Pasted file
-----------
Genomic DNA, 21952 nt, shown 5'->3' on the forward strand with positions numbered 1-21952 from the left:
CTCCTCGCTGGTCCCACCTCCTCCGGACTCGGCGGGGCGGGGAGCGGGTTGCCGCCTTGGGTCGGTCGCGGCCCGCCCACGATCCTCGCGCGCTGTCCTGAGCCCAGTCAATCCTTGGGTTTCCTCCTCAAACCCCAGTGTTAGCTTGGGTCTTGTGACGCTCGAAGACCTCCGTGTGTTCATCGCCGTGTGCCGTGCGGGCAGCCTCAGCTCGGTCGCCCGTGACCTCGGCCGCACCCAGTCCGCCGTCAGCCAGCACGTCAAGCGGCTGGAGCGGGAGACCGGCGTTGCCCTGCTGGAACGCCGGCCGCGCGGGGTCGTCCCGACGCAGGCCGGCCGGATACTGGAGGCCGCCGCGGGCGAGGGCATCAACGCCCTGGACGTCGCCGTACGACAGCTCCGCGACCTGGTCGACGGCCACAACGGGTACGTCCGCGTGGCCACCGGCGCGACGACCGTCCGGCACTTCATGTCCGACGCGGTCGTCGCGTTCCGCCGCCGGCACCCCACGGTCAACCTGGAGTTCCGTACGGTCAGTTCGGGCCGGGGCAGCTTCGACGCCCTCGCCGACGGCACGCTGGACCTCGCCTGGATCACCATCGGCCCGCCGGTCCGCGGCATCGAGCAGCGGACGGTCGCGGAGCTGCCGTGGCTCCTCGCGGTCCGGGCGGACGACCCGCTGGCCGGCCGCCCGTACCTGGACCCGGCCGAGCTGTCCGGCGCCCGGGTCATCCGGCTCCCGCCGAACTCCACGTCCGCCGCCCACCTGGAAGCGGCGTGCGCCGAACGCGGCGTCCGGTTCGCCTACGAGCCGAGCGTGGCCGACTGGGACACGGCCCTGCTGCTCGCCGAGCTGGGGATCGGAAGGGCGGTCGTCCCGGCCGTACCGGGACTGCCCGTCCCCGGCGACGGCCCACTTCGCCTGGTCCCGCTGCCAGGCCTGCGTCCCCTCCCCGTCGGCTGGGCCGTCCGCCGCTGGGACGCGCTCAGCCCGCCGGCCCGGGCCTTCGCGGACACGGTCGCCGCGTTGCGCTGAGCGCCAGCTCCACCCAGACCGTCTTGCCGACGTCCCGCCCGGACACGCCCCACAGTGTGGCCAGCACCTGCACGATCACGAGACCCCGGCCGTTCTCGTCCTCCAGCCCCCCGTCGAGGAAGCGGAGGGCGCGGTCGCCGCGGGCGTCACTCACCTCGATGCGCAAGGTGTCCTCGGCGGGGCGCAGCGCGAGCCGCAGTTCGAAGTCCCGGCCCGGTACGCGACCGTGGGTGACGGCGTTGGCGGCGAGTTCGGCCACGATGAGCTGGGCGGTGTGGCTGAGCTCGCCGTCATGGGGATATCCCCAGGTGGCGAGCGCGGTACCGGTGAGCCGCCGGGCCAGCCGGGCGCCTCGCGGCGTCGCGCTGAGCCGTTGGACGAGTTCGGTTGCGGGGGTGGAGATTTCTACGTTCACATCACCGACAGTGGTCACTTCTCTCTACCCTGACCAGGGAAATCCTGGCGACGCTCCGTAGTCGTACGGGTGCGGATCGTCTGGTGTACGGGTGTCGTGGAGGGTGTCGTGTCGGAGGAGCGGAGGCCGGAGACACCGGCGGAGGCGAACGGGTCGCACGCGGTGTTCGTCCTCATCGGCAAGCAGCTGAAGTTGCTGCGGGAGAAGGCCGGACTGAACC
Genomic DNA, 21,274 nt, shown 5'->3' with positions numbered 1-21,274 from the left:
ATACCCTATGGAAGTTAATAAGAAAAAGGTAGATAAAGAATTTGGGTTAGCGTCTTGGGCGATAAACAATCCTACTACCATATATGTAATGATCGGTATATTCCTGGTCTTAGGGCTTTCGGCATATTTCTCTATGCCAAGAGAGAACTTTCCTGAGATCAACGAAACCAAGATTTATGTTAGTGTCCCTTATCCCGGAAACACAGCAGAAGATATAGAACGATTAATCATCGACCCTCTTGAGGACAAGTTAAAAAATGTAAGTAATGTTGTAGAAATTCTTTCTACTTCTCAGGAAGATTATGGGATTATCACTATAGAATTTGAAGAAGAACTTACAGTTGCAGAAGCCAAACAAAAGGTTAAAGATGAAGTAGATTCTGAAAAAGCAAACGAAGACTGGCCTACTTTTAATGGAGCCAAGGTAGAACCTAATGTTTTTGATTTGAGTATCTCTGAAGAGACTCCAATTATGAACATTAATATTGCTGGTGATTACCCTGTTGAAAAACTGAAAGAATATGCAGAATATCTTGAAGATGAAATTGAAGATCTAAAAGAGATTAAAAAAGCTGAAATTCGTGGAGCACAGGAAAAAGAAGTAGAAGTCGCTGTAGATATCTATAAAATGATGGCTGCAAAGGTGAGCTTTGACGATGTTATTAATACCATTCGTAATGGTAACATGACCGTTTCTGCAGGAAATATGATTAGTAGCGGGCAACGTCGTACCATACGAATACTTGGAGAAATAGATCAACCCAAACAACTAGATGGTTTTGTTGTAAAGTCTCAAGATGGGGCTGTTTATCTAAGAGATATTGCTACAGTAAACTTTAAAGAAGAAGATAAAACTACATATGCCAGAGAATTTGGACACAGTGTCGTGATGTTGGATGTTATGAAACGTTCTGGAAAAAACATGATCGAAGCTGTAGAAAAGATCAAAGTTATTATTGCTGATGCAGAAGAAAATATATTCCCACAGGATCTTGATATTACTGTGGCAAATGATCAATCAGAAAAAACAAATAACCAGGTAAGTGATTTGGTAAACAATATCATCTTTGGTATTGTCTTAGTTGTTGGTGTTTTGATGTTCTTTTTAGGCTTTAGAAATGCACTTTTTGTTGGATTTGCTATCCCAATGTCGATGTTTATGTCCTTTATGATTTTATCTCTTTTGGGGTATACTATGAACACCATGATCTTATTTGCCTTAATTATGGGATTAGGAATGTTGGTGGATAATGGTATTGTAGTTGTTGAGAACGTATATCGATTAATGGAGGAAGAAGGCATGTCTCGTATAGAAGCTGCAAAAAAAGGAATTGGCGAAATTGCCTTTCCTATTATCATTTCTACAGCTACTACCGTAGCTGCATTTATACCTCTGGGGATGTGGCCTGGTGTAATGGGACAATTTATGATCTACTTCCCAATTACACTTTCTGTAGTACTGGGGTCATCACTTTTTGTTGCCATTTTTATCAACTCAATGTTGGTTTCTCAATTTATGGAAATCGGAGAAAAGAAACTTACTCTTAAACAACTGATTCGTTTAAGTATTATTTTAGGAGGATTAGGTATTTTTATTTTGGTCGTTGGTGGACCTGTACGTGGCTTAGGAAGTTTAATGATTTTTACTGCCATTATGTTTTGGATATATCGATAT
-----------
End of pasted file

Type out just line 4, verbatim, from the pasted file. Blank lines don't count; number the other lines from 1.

ATACCCTATGGAAGTTAATAAGAAAAAGGTAGATAAAGAATTTGGGTTAGCGTCTTGGGCGATAAACAATCCTACTACCATATATGTAATGATCGGTATATTCCTGGTCTTAGGGCTTTCGGCATATTTCTCTATGCCAAGAGAGAACTTTCCTGAGATCAACGAAACCAAGATTTATGTTAGTGTCCCTTATCCCGGAAACACAGCAGAAGATATAGAACGATTAATCATCGACCCTCTTGAGGACAAGTTAAAAAATGTAAGTAATGTTGTAGAAATTCTTTCTACTTCTCAGGAAGATTATGGGATTATCACTATAGAATTTGAAGAAGAACTTACAGTTGCAGAAGCCAAACAAAAGGTTAAAGATGAAGTAGATTCTGAAAAAGCAAACGAAGACTGGCCTACTTTTAATGGAGCCAAGGTAGAACCTAATGTTTTTGATTTGAGTATCTCTGAAGAGACTCCAATTATGAACATTAATATTGCTGGTGATTACCCTGTTGAAAAACTGAAAGAATATGCAGAATATCTTGAAGATGAAATTGAAGATCTAAAAGAGATTAAAAAAGCTGAAATTCGTGGAGCACAGGAAAAAGAAGTAGAAGTCGCTGTAGATATCTATAAAATGATGGCTGCAAAGGTGAGCTTTGACGATGTTATTAATACCATTCGTAATGGTAACATGACCGTTTCTGCAGGAAATATGATTAGTAGCGGGCAACGTCGTACCATACGAATACTTGGAGAAATAGATCAACCCAAACAACTAGATGGTTTTGTTGTAAAGTCTCAAGATGGGGCTGTTTATCTAAGAGATATTGCTACAGTAAACTTTAAAGAAGAAGATAAAACTACATATGCCAGAGAATTTGGACACAGTGTCGTGATGTTGGATGTTATGAAACGTTCTGGAAAAAACATGATCGAAGCTGTAGAAAAGATCAAAGTTATTATTGCTGATGCAGAAGAAAATATATTCCCACAGGATCTTGATATTACTGTGGCAAATGATCAATCAGAAAAAACAAATAACCAGGTAAGTGATTTGGTAAACAATATCATCTTTGGTATTGTCTTAGTTGTTGGTGTTTTGATGTTCTTTTTAGGCTTTAGAAATGCACTTTTTGTTGGATTTGCTATCCCAATGTCGATGTTTATGTCCTTTATGATTTTATCTCTTTTGGGGTATACTATGAACACCATGATCTTATTTGCCTTAATTATGGGATTAGGAATGTTGGTGGATAATGGTATTGTAGTTGTTGAGAACGTATATCGATTAATGGAGGAAGAAGGCATGTCTCGTATAGAAGCTGCAAAAAAAGGAATTGGCGAAATTGCCTTTCCTATTATCATTTCTACAGCTACTACCGTAGCTGCATTTATACCTCTGGGGATGTGGCCTGGTGTAATGGGACAATTTATGATCTACTTCCCAATTACACTTTCTGTAGTACTGGGGTCATCACTTTTTGTTGCCATTTTTATCAACTCAATGTTGGTTTCTCAATTTATGGAAATCGGAGAAAAGAAACTTACTCTTAAACAACTGATTCGTTTAAGTATTATTTTAGGAGGATTAGGTATTTTTATTTTGGTCGTTGGTGGACCTGTACGTGGCTTAGGAAGTTTAATGATTTTTACTGCCATTATGTTTTGGATATATCGATAT